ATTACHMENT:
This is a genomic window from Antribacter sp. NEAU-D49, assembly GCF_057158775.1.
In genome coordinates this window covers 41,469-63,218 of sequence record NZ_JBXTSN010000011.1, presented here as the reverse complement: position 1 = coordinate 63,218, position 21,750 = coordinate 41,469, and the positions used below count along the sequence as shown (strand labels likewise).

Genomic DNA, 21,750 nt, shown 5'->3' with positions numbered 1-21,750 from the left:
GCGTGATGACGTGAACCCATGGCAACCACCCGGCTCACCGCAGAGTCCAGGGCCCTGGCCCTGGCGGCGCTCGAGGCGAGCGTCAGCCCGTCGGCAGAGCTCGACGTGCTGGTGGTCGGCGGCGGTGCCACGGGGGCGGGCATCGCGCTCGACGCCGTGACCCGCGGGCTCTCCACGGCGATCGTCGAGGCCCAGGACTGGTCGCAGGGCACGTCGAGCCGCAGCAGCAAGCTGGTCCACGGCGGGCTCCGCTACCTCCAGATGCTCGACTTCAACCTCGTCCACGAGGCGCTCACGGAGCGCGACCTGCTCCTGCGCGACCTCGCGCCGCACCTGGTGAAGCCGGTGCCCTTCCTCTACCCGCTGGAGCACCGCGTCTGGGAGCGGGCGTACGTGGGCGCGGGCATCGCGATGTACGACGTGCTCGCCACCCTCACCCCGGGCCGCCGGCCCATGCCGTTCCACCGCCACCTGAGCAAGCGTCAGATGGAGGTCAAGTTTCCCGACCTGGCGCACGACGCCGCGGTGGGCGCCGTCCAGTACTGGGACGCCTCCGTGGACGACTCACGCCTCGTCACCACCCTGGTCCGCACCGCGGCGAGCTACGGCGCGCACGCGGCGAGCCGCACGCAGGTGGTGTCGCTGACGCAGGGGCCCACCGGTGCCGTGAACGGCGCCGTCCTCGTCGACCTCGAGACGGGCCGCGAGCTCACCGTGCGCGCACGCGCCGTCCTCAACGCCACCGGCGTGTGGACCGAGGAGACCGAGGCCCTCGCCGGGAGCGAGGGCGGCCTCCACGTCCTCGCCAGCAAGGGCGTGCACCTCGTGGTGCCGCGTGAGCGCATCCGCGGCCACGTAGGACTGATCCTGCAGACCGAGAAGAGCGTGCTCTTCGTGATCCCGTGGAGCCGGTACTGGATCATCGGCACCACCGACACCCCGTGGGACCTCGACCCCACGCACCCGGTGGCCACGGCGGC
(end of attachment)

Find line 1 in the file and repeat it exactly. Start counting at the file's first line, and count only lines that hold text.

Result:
This is a genomic window from Antribacter sp. NEAU-D49, assembly GCF_057158775.1.